By |2017-02-16T11:41:39-05:00February 16th, 2017|

"The biggest hurdle for these families was finding affordable, high quality food without jumping through enormous obstacles" writes Watson. Imagine standing in a blazing hot field surrounded by several plots of farmland. Just over the hill, a large cottonwood tree provides shade for produce you just harvested during the early morning. Birds chirp [...]

Holistic Healthcare Transcends Medicine

By |2017-01-26T11:51:20-05:00January 26th, 2017|

"Medical treatment is not enough; we must also consider how to relieve a patient’s psychosocial situation to improve and sustain their health," writes Roberts. As an aspiring physician, my summer working as a social service intern at CAMC Memorial Hospital in Charleston, West Virginia, will forever impact my views of health care and [...]

What I Learned about Poverty in Eastern Kentucky and How it can be Reduced

By |2017-01-25T10:52:28-05:00January 25th, 2017|

The idea of the began with Reverend Ralph W. Beiting, a Roman Catholic priest born and raised in northern Kentucky. He was the oldest of eleven and grew up during the Great Depression, implying that he was no stranger to financial need. At one point during his priesthood, he embarked on several preaching trips alongside [...]

Kappa Alpha Order supports SHECP

By |2017-01-20T14:11:12-05:00January 20th, 2017|

SHECP would like to thank the Kappa Alpha Order for the generous donation of office space within their National Administrative Offices in Lexington, Virginia.   Kappa Alpha’s support for SHECP is congruent with their mission to be a moral compass for the modern gentleman. SHECP Executive Director Harlan Beckley stated, "SHECP is a nonprofit organization with a small budget [...]

How Poverty Perpetuates Domestic Violence

By |2017-01-13T16:21:53-05:00January 12th, 2017|

The connection between intimate partner violence (IPV) and poverty isn’t obvious. In fact, it took me the majority of the summer to understand it. To an extent, intimate partner violence is about control. Abusers feel the need to control their partners in any way they can. They will withhold financial information, use guilt and threats [...]

UpLIFTing: Emphasizing Individuality and Dignity in Washington, DC.

By |2017-01-11T15:22:08-05:00January 11th, 2017|

(LIFT is a national anti-poverty non-profit devoted to empowering families to break the cycle of poverty. This summer I was a Community Advocate in the Washington, DC branch. Pseudonyms are used in this essay). "We had a saying: “Members are the experts of their own lives.” This reinforced the model that our meetings were [...]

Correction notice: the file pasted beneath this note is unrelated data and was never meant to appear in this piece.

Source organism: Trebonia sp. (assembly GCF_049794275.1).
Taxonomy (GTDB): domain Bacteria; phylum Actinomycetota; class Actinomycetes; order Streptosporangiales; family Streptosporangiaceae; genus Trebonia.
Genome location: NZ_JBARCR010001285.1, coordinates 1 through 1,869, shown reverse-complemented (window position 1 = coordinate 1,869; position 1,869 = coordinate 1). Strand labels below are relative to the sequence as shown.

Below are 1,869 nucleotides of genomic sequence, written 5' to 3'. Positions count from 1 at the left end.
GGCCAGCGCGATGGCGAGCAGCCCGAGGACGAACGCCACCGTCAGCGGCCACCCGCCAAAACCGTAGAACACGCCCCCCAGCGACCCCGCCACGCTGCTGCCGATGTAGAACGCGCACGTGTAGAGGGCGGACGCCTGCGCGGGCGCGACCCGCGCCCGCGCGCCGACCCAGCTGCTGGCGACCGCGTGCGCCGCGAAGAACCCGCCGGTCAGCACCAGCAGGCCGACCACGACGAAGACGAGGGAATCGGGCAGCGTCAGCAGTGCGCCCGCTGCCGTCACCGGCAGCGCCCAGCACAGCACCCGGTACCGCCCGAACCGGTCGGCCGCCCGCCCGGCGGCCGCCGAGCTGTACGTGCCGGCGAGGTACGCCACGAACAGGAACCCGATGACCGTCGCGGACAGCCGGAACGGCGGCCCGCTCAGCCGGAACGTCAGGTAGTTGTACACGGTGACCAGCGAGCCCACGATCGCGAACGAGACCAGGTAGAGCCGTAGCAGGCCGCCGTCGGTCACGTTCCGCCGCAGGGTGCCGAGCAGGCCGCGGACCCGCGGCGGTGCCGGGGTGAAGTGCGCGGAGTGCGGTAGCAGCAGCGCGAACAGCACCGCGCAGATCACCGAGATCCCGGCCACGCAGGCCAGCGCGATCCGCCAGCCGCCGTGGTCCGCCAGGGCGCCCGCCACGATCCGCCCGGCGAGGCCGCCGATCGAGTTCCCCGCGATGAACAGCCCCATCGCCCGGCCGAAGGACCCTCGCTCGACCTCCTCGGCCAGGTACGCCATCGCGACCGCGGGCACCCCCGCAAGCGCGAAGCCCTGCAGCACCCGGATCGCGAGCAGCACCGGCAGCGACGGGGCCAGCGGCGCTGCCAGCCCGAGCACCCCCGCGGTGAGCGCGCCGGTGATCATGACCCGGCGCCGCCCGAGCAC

My Future Fighting Poverty

By |2017-01-11T12:56:40-05:00January 10th, 2017|

"The Patch taught me that every effort to fight poverty successfully should promote holistic development, trust, and new experiences" writes Northcutt. My Shepherd internship experience was unorthodox from the beginning. Many students turn their internship for academic research, while others use it for job experience in a specific field. I worked at The [...]

Children in Poverty Can Thrive!

By |2017-01-10T09:34:49-05:00January 10th, 2017|

I interned this summer with the Kanawha County Extension Office in West Virginia. I worked with the 4-H Positive Youth Development Program and Education Elevators, an organization founded in the area. These organizations strive to provide a positive and safe learning environment for children of all backgrounds. I had the privilege of being a camp [...]

Building Rapport: A Personal Approach to Homelessness in NYC

By |2017-01-03T10:42:07-05:00January 3rd, 2017|

The office of the Bowery Residents’ Committee (BRC) is in the Midtown neighborhood of Manhattan, and their clients are in the elevators, on the sidewalk and under the scaffolding. N.Y.P.D. officers smiled at my fellow Shepherd intern and me as we set off the metal detectors with impunity, every morning. The eight-story office held four [...]

Privilege’s Place in Poverty Alleviation: What We Lose When Success Looks like I Do

By |2016-12-27T12:32:02-05:00December 21st, 2016|

"We, those of us with privilege, must take this challenge to define our roles, but we must keep our eyes and ears open" writes Iglitzin. Every time I try to explain my internship with CitySquash, an organization that combines the sport of squash with academic enrichment programs for elementary through college age students [...]

Special Message from the SHECP Executive Director, Harlan Beckley

By |2016-11-30T15:58:42-05:00November 30th, 2016|

Perhaps I should not be surprised that several SHECP alumni and friends have written since the November election to tell me how important poverty studies has been for them and will be for future students.  Persons with different political and policy views are concerned with the low level of the electoral discussions, often with little [...]

The Reality of Health Care and Urban Poverty

By |2016-11-01T10:29:13-05:00November 1st, 2016|

So others might eat. This summer was about doing everything in my power so that the low-income of our nation’s capital might live a better life. At S.O.M.E., we give our clients many of the tools they need to break the cycle of homelessness and lead a better life, e.g. food, clothing, shelter, therapy, addiction [...]

Poverty Studies Graduate Publishes in the American Academy of Pediatrics AAP Voices

By |2016-10-26T09:47:00-05:00October 26th, 2016|